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Neuroimage. 2016 Jan 1;124(Pt A):550-556. doi: 10.1016/j.neuroimage.2015.09.012. Epub 2015 Sep 15.

Children's intellectual ability is associated with structural network integrity.

Author information

1
Department of Psychological and Brain Sciences, Indiana University, 1101 East 10th Street, Bloomington, IN 47405, USA.
2
Department of Psychology, University of Denver, 2155 South Race Street, Denver, CO 80208, USA; Department of Psychiatry and Human Behavior, University of California Irvine, One University Drive, Orange, CA 92866, USA.
3
Department of Psychiatry and Human Behavior, University of California Irvine, One University Drive, Orange, CA 92866, USA.
4
Department of Psychological and Brain Sciences, Indiana University, 1101 East 10th Street, Bloomington, IN 47405, USA; Indiana University Network Science Institute, Indiana University, Bloomington, IN 47405, USA.
5
Institut für Medizinische Psychologie, Charité Centrum für Human-und Gesundheitswissenschaften, Charité Universitätsmedizin, Berlin, Germany.
6
Department of Psychological and Brain Sciences, Indiana University, 1101 East 10th Street, Bloomington, IN 47405, USA. Electronic address: whetrick@indiana.edu.

Abstract

Recent structural and functional neuroimaging studies of adults suggest that efficient patterns of brain connectivity are fundamental to human intelligence. Specifically, whole brain networks with an efficient small-world organization, along with specific brain regions (i.e., Parieto-Frontal Integration Theory, P-FIT) appear related to intellectual ability. However, these relationships have not been studied in children using structural network measures. This cross-sectional study examined the relation between non-verbal intellectual ability and structural network organization in 99 typically developing healthy preadolescent children. We showed a strong positive association between the network's global efficiency and intelligence, in which a subtest for visuo-spatial motor processing (Block Design, BD) was prominent in both global brain structure and local regions included within P-FIT as well as temporal regions involved with pattern and form processing. BD was also associated with rich club organization, which encompassed frontal, occipital, temporal, hippocampal, and neostriatal regions. This suggests that children's visual construction ability is significantly related to how efficiently children's brains are globally and locally integrated. Our findings indicate that visual construction and reasoning may make general demands on globally integrated processing by the brain.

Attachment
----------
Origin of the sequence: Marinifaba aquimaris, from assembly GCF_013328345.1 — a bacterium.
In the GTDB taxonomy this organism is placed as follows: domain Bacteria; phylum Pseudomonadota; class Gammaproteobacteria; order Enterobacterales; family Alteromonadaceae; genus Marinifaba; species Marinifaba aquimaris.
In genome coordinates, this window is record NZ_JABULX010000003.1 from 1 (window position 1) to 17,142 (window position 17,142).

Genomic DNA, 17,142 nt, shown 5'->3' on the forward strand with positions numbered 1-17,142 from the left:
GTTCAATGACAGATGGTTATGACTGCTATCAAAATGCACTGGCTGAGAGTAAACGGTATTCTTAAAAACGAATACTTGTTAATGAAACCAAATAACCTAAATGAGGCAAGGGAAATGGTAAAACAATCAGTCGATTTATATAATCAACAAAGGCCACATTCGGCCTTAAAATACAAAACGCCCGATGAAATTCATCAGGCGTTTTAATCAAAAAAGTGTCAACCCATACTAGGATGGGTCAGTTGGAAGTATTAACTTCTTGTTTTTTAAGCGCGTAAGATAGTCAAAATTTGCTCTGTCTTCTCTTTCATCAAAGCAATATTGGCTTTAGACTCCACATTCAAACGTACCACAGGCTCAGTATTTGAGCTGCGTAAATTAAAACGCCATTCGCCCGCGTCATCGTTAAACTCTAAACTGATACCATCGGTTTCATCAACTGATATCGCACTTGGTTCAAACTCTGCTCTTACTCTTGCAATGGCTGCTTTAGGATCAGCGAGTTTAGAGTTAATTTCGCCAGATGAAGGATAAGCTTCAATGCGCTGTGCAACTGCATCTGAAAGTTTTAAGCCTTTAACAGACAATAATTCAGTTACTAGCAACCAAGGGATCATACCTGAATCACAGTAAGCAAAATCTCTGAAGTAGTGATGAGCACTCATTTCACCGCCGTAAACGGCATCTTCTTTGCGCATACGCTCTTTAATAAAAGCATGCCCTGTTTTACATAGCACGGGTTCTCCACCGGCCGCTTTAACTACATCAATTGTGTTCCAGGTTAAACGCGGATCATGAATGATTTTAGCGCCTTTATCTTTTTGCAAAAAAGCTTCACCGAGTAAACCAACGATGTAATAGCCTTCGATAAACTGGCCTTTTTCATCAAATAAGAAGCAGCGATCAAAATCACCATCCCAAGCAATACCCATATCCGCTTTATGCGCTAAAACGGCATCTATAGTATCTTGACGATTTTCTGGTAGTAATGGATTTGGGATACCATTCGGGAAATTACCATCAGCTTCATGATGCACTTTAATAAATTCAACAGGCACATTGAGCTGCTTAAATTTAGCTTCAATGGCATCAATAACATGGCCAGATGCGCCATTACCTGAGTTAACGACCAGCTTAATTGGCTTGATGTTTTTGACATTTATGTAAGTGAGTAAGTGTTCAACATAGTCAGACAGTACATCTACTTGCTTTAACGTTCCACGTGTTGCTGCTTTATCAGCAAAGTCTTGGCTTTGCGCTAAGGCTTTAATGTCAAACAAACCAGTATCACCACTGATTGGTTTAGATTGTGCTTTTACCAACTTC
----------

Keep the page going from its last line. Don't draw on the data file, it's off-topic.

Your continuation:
KEYWORDS:

Children; Connectivity; Diffusion tensor imaging; Intelligence; Network

PMID:
26385010
PMCID:
PMC4651770
DOI:
10.1016/j.neuroimage.2015.09.012
[Indexed for MEDLINE]
Free PMC Article

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